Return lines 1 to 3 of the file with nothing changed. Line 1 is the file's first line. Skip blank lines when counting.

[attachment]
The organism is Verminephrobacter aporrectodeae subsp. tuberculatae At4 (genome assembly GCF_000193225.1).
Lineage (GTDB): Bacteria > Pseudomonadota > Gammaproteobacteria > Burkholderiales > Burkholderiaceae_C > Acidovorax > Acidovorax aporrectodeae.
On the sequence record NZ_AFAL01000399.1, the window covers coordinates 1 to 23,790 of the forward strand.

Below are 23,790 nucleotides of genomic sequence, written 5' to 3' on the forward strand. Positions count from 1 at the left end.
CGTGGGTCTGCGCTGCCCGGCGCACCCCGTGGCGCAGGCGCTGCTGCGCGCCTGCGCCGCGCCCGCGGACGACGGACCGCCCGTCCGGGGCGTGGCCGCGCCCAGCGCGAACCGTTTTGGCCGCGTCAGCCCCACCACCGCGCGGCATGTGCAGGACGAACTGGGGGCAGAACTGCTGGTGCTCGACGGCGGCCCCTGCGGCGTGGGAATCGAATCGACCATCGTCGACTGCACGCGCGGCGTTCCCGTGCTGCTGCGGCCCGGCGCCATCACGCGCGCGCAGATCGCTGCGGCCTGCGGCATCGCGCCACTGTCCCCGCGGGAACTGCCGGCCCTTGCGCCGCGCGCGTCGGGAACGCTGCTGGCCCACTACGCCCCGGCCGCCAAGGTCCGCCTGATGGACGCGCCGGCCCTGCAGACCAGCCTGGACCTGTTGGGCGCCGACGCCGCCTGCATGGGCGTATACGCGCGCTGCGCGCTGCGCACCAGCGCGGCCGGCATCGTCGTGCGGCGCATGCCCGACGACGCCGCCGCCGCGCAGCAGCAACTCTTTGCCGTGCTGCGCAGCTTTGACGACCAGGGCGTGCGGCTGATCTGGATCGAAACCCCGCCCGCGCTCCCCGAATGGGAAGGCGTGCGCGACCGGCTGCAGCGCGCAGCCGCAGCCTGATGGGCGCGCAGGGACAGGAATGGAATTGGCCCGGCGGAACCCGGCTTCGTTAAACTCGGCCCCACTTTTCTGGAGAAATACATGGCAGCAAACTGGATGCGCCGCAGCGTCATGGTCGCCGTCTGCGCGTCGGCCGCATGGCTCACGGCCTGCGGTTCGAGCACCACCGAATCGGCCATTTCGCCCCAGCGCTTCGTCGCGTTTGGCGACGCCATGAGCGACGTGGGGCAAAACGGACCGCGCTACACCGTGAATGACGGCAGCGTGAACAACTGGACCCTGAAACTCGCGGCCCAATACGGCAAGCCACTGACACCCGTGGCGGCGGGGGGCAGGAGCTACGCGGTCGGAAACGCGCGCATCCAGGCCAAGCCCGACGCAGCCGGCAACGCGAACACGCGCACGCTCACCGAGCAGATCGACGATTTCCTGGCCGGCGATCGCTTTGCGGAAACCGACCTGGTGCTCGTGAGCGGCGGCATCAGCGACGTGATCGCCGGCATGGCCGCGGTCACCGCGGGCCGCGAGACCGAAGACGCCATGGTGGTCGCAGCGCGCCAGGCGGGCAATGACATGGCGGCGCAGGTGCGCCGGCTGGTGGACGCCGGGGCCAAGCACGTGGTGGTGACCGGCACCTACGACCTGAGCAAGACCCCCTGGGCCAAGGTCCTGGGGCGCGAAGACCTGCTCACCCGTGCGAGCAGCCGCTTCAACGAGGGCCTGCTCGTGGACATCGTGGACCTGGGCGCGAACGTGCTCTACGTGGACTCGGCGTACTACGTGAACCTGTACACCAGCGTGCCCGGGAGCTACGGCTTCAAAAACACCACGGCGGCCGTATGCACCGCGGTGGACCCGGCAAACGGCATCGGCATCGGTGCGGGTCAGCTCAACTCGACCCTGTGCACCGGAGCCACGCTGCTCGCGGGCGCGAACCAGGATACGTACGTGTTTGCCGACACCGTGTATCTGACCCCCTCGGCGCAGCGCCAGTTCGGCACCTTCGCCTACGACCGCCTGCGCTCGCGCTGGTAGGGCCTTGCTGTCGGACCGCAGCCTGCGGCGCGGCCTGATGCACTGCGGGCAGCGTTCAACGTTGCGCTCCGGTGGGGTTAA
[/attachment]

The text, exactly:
The organism is Verminephrobacter aporrectodeae subsp. tuberculatae At4 (genome assembly GCF_000193225.1).
Lineage (GTDB): Bacteria > Pseudomonadota > Gammaproteobacteria > Burkholderiales > Burkholderiaceae_C > Acidovorax > Acidovorax aporrectodeae.
On the sequence record NZ_AFAL01000399.1, the window covers coordinates 1 to 23,790 of the forward strand.